Deciding that the quality and taste of their brand was more important than the luxury of their workspace, Aussie, 39, and Mark Oliver, 58, decided to launch Honest Foods in April 2006 from Aussie's Del Mar, California, home. This gave them the freedom to invest the majority of their startup capital into two years of research and development, but it also meant a major adjustment for Aussie, who had been used to a very social office environment.
For 11 years, Aussie had worked in sales and marketing for Kashi Co., where he led a team of 12 people and was surrounded by 60 to 70 coworkers. During the transition, Aussie had to figure out how to recreate that social stimulation from his home office. He relies more than ever on phone and e-mail to stay connected with others, regularly arranges in-person meetings with vendors and suppliers at his home or a local restaurant or coffeehouse, and has even thrown parties for his ex-coworkers. "I thrive on camaraderie and social interaction, so it has been key to realize that it's now my responsibility to set that up," says Aussie. "I set up a lot of lunches and gatherings that maybe I wouldn't have set up before as a way to bring some more social interaction to my daily experience."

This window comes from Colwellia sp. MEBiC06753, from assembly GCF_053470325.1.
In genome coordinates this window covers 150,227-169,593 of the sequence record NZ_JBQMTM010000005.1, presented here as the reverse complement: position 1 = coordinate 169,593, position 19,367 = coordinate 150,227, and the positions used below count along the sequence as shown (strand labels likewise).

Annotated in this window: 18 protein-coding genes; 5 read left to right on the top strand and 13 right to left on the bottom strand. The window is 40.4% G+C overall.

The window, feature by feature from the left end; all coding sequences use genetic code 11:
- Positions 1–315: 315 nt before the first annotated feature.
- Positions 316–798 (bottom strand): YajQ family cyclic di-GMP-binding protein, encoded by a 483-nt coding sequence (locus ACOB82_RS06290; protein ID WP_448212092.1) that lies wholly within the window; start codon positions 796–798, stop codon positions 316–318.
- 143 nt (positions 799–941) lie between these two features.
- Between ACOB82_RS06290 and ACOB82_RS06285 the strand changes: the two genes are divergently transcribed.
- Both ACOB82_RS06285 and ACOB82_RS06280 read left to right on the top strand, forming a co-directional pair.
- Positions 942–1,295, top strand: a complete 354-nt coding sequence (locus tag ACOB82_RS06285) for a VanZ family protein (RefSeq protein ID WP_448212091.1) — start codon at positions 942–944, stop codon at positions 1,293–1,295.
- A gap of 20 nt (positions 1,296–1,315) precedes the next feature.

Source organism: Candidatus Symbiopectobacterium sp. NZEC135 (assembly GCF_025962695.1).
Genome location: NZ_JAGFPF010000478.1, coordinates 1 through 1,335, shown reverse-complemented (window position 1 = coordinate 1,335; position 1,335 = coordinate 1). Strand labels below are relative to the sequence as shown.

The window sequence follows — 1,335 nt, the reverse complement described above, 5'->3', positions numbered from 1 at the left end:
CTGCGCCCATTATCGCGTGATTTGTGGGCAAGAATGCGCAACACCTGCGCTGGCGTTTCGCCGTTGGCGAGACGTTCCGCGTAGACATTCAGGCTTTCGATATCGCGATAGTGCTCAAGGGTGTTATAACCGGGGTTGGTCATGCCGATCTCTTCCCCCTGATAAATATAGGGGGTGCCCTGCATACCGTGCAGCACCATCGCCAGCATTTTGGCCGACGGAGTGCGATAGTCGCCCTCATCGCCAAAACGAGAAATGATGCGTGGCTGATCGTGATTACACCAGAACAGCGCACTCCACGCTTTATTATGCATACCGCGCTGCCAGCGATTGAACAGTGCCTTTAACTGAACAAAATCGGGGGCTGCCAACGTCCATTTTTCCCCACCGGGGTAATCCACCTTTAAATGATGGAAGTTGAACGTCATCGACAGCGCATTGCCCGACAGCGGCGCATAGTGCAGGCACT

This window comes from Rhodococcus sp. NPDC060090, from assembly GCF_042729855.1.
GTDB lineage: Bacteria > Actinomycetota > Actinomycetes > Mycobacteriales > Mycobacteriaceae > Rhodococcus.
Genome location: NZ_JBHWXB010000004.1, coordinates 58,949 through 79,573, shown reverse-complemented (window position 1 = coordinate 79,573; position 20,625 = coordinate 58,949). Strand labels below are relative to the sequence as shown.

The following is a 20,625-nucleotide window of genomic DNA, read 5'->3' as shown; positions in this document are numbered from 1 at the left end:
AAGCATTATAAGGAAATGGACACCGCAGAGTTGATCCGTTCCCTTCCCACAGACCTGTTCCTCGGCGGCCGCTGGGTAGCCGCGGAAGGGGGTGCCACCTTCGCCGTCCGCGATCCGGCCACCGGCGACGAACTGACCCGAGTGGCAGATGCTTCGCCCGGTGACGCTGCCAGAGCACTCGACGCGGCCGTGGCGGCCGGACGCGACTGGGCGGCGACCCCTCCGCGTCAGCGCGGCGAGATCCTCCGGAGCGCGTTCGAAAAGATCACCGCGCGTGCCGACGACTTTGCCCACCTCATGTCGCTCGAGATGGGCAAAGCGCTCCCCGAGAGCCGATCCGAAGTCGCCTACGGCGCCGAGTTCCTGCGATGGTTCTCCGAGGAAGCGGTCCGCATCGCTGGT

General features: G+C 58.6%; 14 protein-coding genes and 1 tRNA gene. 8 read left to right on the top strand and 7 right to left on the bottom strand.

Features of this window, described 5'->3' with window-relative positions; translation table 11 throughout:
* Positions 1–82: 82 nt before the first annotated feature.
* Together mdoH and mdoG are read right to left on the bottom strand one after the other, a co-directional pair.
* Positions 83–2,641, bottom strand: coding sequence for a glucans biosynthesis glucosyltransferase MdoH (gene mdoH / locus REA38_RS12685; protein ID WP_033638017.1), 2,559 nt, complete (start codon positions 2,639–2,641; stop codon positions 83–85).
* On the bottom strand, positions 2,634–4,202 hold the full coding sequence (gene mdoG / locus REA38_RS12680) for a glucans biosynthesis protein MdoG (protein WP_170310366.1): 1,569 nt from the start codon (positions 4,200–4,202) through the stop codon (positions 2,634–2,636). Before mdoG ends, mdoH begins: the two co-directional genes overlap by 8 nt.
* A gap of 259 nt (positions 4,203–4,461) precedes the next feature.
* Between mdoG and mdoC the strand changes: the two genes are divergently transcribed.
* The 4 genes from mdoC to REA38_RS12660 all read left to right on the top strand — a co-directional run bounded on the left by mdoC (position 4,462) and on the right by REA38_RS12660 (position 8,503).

Combating loneliness is one of the top challenges facing homebased entrepreneurs, according to Williams and Paul Edwards, author of numerous books on the topic, and co-author of The Entrepreneurial Parent: How to Earn Your Living and Still Enjoy Your Family, Your Work and Your Life. Williams recommends seeking out the services of the local chamber of commerce or other small-business groups. These can offer good support networks as well as serve as invaluable resources of information.
Aussie also has learned that when not in the same office, over-communication is key in keeping everyone on the same page. Information, which is so effortlessly transmitted in an office setting through impromptu meetings or nonverbal communication, isn't always transmitted as accurately among Honest Foods' independent contractors who work virtually from their homes. "It means following up in writing, following up with voice mail, sending another e-mail, sending out reminders, doing all those weekly meetings," says Aussie. "These may have seemed superfluous in the office setting but are absolutely critical in a home office."